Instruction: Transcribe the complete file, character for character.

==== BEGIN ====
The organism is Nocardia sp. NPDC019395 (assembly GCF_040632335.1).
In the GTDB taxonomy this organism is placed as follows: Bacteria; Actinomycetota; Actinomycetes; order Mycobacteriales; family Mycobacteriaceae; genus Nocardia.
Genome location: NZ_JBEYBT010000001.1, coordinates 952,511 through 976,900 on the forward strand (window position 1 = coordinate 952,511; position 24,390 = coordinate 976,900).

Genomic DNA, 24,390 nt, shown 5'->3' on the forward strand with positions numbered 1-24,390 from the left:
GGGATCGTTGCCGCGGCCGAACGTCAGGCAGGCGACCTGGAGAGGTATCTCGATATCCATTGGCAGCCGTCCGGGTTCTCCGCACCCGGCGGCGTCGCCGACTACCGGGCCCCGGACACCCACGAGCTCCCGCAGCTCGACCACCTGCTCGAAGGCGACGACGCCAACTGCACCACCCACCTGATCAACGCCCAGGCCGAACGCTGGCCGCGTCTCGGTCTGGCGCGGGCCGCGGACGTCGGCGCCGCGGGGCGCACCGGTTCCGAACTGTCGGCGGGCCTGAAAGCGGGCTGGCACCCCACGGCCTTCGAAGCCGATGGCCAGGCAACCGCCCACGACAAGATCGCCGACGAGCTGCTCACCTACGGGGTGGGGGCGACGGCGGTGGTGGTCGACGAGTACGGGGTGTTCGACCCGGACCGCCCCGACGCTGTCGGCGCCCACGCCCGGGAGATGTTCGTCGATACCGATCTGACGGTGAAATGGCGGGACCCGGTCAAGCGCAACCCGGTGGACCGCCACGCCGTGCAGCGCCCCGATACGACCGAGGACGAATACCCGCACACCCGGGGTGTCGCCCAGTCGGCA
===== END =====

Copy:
The organism is Nocardia sp. NPDC019395 (assembly GCF_040632335.1).
In the GTDB taxonomy this organism is placed as follows: Bacteria; Actinomycetota; Actinomycetes; order Mycobacteriales; family Mycobacteriaceae; genus Nocardia.
Genome location: NZ_JBEYBT010000001.1, coordinates 952,511 through 976,900 on the forward strand (window position 1 = coordinate 952,511; position 24,390 = coordinate 976,900).

Genomic DNA, 24,390 nt, shown 5'->3' on the forward strand with positions numbered 1-24,390 from the left:
GGGATCGTTGCCGCGGCCGAACGTCAGGCAGGCGACCTGGAGAGGTATCTCGATATCCATTGGCAGCCGTCCGGGTTCTCCGCACCCGGCGGCGTCGCCGACTACCGGGCCCCGGACACCCACGAGCTCCCGCAGCTCGACCACCTGCTCGAAGGCGACGACGCCAACTGCACCACCCACCTGATCAACGCCCAGGCCGAACGCTGGCCGCGTCTCGGTCTGGCGCGGGCCGCGGACGTCGGCGCCGCGGGGCGCACCGGTTCCGAACTGTCGGCGGGCCTGAAAGCGGGCTGGCACCCCACGGCCTTCGAAGCCGATGGCCAGGCAACCGCCCACGACAAGATCGCCGACGAGCTGCTCACCTACGGGGTGGGGGCGACGGCGGTGGTGGTCGACGAGTACGGGGTGTTCGACCCGGACCGCCCCGACGCTGTCGGCGCCCACGCCCGGGAGATGTTCGTCGATACCGATCTGACGGTGAAATGGCGGGACCCGGTCAAGCGCAACCCGGTGGACCGCCACGCCGTGCAGCGCCCCGATACGACCGAGGACGAATACCCGCACACCCGGGGTGTCGCCCAGTCGGCA